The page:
based on an assessment of the decision-making processes of any
potential future aggressors and an analysis of the likely future
effectiveness of any defensive measures that they might employ,
which is based on a range of information, including some that
comes from intelligence sources.
Q347 Linda Gilroy: Context is important
to defining a minimum deterrent. When I was asking the lawyers
who were in front of us last week if anybody else was defining
the benchmark of what a minimum deterrent was it seemed there
is no international discussion about that. Do you think there
is any prospect there could be such a discussion as to what was
an agreed minimum deterrent otherwise it is what we say it is?
Des Browne: Well, I think as far
as we are concerned in government we are committed to maintaining
the minimum nuclear deterrent but that minimum has to offer a
credible threat to any potential aggressors. They have to understand
that we can defend ourselves in the circumstances in which we
are prepared to say that we would defend ourselves, and that is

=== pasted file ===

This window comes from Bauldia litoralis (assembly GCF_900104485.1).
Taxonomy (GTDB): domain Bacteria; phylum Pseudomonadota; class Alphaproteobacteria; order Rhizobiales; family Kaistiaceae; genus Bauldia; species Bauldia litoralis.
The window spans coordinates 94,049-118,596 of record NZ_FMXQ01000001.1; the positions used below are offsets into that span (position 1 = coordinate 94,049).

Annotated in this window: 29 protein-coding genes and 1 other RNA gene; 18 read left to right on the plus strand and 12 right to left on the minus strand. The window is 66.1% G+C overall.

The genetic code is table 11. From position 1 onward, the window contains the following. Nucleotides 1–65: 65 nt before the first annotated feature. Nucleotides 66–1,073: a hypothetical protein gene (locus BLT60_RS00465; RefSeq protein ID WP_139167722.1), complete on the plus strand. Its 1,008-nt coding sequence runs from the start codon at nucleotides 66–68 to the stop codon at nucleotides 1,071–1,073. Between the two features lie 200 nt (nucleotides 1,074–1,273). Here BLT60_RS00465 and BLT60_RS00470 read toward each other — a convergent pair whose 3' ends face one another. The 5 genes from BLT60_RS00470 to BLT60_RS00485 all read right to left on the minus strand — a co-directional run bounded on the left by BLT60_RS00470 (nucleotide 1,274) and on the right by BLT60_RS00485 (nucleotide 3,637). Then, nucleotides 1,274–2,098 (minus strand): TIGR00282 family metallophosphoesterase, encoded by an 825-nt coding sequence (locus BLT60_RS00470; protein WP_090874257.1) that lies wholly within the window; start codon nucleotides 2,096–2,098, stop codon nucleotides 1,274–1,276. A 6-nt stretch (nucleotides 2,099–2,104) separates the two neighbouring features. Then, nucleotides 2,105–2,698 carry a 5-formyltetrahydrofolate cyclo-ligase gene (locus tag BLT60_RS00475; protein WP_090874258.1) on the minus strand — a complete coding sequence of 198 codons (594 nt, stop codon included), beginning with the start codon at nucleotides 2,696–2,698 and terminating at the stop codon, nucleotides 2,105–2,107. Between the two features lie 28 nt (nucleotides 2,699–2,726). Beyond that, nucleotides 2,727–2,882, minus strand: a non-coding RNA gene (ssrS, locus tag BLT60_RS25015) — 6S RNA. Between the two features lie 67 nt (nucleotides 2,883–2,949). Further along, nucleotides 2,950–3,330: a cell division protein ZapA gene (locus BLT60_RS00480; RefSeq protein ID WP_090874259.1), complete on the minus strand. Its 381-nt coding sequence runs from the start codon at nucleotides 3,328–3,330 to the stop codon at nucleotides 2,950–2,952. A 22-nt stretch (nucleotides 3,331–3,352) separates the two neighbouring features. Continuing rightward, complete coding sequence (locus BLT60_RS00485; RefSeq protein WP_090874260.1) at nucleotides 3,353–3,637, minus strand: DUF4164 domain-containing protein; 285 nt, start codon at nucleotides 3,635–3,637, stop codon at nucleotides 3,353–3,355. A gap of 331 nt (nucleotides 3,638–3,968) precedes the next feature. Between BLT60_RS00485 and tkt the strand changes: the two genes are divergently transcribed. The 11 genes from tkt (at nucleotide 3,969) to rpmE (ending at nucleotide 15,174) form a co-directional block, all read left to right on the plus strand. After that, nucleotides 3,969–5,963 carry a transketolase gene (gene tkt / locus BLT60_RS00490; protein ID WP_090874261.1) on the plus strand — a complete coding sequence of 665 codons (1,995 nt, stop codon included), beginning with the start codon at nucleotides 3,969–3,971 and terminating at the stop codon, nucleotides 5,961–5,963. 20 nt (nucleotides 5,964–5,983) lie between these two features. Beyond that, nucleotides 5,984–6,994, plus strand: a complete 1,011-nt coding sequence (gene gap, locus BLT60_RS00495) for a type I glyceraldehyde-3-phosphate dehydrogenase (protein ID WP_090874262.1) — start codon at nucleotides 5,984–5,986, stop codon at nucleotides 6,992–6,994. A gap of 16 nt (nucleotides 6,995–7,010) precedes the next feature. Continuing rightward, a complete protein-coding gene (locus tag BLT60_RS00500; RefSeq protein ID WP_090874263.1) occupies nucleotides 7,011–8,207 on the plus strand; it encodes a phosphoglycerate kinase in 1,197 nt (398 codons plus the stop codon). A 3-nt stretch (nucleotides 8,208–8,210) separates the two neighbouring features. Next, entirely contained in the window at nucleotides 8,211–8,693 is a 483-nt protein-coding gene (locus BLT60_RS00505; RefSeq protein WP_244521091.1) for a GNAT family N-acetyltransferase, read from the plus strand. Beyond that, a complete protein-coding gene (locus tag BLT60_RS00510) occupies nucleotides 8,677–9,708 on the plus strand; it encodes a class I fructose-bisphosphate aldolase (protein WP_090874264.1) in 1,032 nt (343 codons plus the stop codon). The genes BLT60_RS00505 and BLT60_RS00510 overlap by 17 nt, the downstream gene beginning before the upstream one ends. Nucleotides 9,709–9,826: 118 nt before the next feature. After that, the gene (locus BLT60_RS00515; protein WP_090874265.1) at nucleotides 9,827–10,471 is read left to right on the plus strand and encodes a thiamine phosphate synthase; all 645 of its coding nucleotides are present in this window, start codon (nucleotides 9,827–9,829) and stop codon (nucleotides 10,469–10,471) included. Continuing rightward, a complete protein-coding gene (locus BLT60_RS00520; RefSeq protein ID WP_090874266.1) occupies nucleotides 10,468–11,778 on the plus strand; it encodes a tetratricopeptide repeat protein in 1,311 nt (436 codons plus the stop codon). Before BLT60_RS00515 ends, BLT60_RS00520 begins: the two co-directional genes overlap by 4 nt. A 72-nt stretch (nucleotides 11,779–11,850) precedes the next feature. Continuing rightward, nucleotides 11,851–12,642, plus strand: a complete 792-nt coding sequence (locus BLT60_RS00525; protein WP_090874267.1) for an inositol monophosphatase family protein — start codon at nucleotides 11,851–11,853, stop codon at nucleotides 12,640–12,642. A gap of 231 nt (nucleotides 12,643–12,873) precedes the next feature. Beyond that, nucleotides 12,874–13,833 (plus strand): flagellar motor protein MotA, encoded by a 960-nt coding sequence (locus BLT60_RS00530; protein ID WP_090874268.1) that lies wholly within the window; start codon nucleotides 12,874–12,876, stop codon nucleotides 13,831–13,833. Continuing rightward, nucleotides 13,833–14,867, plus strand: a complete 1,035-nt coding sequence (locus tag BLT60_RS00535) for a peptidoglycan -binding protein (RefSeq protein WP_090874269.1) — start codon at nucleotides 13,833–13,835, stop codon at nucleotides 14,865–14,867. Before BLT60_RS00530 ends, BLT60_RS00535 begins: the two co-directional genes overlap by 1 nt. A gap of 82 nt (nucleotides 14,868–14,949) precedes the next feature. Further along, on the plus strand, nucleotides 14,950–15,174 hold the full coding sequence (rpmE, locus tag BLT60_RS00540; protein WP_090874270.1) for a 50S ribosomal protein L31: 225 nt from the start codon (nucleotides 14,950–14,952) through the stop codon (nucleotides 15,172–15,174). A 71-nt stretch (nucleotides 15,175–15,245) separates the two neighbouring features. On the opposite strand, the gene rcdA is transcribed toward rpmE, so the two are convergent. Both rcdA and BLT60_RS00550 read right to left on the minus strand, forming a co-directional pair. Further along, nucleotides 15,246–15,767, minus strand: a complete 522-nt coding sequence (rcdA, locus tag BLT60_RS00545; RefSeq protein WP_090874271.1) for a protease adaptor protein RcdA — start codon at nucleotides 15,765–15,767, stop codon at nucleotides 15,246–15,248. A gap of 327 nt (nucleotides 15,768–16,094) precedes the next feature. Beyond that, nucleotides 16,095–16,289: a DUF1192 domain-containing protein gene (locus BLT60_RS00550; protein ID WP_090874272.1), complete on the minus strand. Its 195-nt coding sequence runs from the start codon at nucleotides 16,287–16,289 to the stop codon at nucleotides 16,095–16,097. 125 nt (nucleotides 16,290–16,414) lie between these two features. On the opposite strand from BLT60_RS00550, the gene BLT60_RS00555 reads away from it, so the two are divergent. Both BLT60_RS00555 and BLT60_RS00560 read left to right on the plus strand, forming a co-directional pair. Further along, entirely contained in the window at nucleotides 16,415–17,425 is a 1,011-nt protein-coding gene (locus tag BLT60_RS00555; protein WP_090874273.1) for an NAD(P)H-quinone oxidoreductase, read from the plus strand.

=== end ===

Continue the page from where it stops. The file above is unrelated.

in the most extreme of circumstances with a threat that matches
the nature of the threat that we face. I can only speak for our
government but it is instructive that we have, as one of a small
number of nuclear weapon states, 1% of the nuclear warhead capability
in the world, so it is very clear that other countries take a
different view if they are seeking to achieve a minimalist approach
to this. We have set out in the White Paper that we want consistently
in the international community to engage others with a view to
minimising and seeing through our international commitments collectively.
I am not in a position to speak for other people and I do not
think I can answer that question for other countries.
Q348 Linda Gilroy: On the nuclear
weapons stockpile, in the White Paper that will be cut from 200
to 160 and, given that each submarine will still carry up to 48
warheads, I think some question what the operational significance
of that is. Can you put that in context in a way that responds
to that scepticism that it does not really mean anything, I suppose?
Des Browne: It means that we will
be dismantling around 40 warheads, which is quite a significant
reduction in the number of warheads that we presently have. People
should not minimise that, nor should they minimise the fact that
we have in the time we have had stewardship and government of
this deterrent halved the number of warheads.